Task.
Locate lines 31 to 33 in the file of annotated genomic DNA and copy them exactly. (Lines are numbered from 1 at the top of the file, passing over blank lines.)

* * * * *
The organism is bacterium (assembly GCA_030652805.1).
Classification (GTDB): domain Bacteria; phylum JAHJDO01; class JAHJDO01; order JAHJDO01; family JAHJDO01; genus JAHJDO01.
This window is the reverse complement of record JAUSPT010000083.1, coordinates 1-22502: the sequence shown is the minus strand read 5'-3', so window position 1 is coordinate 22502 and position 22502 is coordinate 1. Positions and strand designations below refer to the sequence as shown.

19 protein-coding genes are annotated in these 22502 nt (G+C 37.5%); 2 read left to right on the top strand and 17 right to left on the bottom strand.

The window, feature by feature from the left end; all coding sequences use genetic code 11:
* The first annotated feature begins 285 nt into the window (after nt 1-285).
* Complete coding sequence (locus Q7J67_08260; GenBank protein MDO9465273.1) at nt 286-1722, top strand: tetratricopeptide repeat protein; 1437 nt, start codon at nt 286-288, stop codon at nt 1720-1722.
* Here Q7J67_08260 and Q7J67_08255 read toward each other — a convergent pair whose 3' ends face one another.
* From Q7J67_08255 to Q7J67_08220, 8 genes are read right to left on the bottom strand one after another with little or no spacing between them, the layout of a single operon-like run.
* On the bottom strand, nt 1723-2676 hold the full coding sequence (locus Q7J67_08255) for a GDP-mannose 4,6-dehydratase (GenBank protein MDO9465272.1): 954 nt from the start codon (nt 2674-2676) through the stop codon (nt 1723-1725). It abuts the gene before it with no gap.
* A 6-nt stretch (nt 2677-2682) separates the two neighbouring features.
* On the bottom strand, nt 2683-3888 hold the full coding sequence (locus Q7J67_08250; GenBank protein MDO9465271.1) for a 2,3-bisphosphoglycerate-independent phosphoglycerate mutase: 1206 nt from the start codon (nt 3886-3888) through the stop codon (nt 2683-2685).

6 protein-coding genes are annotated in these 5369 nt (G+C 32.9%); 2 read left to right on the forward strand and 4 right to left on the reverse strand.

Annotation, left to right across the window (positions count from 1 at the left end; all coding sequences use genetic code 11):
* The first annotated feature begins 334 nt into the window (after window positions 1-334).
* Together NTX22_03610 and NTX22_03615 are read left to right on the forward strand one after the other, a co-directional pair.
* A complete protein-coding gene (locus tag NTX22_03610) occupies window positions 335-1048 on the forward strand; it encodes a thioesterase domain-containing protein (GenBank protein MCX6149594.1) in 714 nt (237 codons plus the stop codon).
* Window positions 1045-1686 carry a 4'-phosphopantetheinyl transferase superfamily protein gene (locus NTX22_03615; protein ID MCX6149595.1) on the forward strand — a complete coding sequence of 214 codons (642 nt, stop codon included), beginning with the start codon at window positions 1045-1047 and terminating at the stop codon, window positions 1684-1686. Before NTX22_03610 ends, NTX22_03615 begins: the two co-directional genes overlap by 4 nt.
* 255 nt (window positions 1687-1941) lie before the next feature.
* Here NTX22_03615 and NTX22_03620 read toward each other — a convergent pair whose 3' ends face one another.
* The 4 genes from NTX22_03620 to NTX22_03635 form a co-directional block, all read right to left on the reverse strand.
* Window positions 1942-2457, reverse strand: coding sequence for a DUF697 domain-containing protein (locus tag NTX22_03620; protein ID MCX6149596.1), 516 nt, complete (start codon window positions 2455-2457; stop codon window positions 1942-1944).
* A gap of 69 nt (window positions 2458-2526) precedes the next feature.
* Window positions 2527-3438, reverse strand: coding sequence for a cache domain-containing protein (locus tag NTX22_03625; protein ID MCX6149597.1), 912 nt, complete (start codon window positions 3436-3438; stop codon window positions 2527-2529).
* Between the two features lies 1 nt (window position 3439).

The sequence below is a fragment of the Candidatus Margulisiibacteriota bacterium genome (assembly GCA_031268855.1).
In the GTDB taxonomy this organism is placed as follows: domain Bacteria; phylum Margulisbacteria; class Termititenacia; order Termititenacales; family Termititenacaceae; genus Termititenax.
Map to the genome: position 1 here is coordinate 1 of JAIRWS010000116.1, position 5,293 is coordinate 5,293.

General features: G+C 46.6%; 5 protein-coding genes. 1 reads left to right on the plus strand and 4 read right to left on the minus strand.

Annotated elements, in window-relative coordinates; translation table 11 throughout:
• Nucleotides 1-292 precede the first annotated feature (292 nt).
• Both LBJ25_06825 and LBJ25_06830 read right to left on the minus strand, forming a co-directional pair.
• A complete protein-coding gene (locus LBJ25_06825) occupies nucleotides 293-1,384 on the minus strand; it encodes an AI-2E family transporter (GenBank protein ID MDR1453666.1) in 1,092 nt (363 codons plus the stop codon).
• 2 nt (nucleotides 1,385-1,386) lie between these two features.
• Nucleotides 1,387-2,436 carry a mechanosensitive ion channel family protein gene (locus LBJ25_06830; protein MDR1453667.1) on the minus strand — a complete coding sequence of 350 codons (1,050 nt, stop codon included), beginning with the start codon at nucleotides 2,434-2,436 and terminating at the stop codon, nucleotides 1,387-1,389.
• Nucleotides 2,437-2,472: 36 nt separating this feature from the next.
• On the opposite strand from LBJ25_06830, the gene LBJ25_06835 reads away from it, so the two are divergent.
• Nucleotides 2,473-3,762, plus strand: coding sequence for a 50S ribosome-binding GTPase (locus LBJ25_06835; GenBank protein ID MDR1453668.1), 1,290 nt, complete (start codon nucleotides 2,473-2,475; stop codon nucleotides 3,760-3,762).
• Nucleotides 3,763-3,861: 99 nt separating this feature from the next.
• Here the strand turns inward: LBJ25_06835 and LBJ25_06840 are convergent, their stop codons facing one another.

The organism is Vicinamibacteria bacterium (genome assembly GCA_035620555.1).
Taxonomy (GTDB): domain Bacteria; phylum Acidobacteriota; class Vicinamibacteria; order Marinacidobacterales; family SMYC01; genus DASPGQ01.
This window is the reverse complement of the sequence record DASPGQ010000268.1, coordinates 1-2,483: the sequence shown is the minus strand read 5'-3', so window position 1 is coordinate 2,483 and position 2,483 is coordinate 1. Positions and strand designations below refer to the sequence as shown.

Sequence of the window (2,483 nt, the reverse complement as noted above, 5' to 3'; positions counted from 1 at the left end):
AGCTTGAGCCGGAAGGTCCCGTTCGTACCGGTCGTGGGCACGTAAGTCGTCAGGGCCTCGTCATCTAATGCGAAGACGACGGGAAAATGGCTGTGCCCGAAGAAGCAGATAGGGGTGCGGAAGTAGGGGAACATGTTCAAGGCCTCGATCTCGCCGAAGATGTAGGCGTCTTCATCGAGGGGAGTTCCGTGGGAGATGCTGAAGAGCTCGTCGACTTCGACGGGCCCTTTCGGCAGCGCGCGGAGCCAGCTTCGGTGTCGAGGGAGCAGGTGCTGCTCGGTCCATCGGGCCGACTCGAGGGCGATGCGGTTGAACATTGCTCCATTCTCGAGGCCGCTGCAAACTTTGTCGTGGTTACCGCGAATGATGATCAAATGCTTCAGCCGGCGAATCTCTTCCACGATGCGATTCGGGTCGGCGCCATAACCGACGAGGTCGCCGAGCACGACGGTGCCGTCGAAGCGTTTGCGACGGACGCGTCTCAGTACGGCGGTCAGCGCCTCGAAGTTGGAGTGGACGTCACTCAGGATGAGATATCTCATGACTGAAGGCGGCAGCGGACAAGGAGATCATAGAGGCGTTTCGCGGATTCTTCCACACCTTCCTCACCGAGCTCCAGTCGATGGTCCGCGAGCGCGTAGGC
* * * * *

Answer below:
• Nucleotides 1-292 precede the first annotated feature (292 nt).
• Both LBJ25_06825 and LBJ25_06830 read right to left on the minus strand, forming a co-directional pair.
• A complete protein-coding gene (locus LBJ25_06825) occupies nucleotides 293-1,384 on the minus strand; it encodes an AI-2E family transporter (GenBank protein ID MDR1453666.1) in 1,092 nt (363 codons plus the stop codon).